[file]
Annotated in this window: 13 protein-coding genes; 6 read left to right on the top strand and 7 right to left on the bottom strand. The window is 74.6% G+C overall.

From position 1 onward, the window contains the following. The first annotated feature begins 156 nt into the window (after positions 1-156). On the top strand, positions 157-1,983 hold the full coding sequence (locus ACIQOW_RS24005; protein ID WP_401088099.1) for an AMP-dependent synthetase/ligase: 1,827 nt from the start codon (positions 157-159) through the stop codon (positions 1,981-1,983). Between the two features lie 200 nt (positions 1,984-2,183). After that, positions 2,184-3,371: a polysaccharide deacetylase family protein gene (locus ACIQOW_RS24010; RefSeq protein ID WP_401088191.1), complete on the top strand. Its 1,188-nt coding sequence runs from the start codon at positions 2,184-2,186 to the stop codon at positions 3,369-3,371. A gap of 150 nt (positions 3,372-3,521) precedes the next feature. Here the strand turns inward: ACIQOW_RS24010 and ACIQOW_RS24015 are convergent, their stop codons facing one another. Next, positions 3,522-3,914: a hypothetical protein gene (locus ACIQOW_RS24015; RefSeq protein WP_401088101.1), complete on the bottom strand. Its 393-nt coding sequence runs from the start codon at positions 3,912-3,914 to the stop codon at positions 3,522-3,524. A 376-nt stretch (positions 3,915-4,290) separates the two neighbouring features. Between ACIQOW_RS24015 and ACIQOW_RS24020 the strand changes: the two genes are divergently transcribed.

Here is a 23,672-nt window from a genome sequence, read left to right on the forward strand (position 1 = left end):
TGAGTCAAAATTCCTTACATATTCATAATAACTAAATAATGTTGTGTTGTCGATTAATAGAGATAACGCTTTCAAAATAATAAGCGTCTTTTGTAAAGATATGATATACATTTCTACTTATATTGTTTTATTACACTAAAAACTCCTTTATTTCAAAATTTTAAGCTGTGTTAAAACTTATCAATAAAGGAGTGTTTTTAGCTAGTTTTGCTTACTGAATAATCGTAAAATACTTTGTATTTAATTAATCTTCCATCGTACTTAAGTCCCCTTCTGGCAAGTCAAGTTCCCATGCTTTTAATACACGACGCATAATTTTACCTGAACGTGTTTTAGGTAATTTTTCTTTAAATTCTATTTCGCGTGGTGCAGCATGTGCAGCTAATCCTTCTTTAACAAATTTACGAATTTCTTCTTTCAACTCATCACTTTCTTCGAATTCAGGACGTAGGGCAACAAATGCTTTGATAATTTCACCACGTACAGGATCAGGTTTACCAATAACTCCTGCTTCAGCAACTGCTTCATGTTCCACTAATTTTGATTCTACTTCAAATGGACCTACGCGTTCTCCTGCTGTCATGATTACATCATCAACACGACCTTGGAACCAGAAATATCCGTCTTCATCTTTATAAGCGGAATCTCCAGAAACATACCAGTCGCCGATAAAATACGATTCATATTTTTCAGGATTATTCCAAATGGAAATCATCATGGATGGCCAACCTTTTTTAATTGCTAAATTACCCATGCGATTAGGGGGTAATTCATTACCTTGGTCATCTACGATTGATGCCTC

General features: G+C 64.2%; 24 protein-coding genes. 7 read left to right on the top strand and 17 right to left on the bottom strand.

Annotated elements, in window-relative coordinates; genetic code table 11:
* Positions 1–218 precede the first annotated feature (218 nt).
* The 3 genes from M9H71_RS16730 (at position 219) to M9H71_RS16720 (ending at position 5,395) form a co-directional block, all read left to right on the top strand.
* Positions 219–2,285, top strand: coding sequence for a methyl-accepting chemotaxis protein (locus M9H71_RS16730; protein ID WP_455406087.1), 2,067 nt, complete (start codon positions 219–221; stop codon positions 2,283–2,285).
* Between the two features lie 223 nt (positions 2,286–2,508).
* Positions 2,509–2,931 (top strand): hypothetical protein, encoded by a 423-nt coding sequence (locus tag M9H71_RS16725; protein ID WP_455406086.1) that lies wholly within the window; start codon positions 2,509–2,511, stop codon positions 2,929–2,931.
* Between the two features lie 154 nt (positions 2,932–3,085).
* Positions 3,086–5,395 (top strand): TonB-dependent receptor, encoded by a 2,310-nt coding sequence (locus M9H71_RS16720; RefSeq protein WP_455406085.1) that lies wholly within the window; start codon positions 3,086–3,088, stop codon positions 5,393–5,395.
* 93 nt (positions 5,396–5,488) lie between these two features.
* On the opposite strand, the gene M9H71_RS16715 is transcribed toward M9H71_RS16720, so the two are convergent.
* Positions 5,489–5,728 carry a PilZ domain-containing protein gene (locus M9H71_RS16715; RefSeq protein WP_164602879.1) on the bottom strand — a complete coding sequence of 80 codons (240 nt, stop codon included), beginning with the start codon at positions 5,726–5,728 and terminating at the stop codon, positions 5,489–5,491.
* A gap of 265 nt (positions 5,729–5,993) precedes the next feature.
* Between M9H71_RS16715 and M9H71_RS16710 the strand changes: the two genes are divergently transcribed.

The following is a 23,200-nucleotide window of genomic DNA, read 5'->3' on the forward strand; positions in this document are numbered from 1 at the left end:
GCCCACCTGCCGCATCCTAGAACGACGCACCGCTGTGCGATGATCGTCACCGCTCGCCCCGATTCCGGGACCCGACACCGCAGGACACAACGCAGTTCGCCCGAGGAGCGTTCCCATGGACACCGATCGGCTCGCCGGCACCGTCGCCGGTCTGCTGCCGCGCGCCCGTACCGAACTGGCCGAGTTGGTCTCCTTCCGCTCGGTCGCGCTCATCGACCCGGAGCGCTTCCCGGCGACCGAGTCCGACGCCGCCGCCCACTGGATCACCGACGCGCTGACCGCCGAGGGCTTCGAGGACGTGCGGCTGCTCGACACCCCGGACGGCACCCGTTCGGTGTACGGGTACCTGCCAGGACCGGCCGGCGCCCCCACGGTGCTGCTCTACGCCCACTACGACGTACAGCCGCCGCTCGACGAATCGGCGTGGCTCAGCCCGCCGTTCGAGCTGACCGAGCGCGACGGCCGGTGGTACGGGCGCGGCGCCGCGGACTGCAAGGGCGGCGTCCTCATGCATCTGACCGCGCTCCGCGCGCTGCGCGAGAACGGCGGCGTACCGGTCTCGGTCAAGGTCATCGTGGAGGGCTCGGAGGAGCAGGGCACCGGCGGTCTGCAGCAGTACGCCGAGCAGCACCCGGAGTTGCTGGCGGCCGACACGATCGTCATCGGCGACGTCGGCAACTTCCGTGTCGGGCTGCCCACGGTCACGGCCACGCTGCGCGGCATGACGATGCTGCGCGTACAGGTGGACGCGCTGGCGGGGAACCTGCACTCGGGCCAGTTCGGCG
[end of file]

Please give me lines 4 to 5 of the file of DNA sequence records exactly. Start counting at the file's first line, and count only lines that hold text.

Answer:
TGAGTCAAAATTCCTTACATATTCATAATAACTAAATAATGTTGTGTTGTCGATTAATAGAGATAACGCTTTCAAAATAATAAGCGTCTTTTGTAAAGATATGATATACATTTCTACTTATATTGTTTTATTACACTAAAAACTCCTTTATTTCAAAATTTTAAGCTGTGTTAAAACTTATCAATAAAGGAGTGTTTTTAGCTAGTTTTGCTTACTGAATAATCGTAAAATACTTTGTATTTAATTAATCTTCCATCGTACTTAAGTCCCCTTCTGGCAAGTCAAGTTCCCATGCTTTTAATACACGACGCATAATTTTACCTGAACGTGTTTTAGGTAATTTTTCTTTAAATTCTATTTCGCGTGGTGCAGCATGTGCAGCTAATCCTTCTTTAACAAATTTACGAATTTCTTCTTTCAACTCATCACTTTCTTCGAATTCAGGACGTAGGGCAACAAATGCTTTGATAATTTCACCACGTACAGGATCAGGTTTACCAATAACTCCTGCTTCAGCAACTGCTTCATGTTCCACTAATTTTGATTCTACTTCAAATGGACCTACGCGTTCTCCTGCTGTCATGATTACATCATCAACACGACCTTGGAACCAGAAATATCCGTCTTCATCTTTATAAGCGGAATCTCCAGAAACATACCAGTCGCCGATAAAATACGATTCATATTTTTCAGGATTATTCCAAATGGAAATCATCATGGATGGCCAACCTTTTTTAATTGCTAAATTACCCATGCGATTAGGGGGTAATTCATTACCTTGGTCATCTACGATTGATGCCTC

General features: G+C 64.2%; 24 protein-coding genes. 7 read left to right on the top strand and 17 right to left on the bottom strand.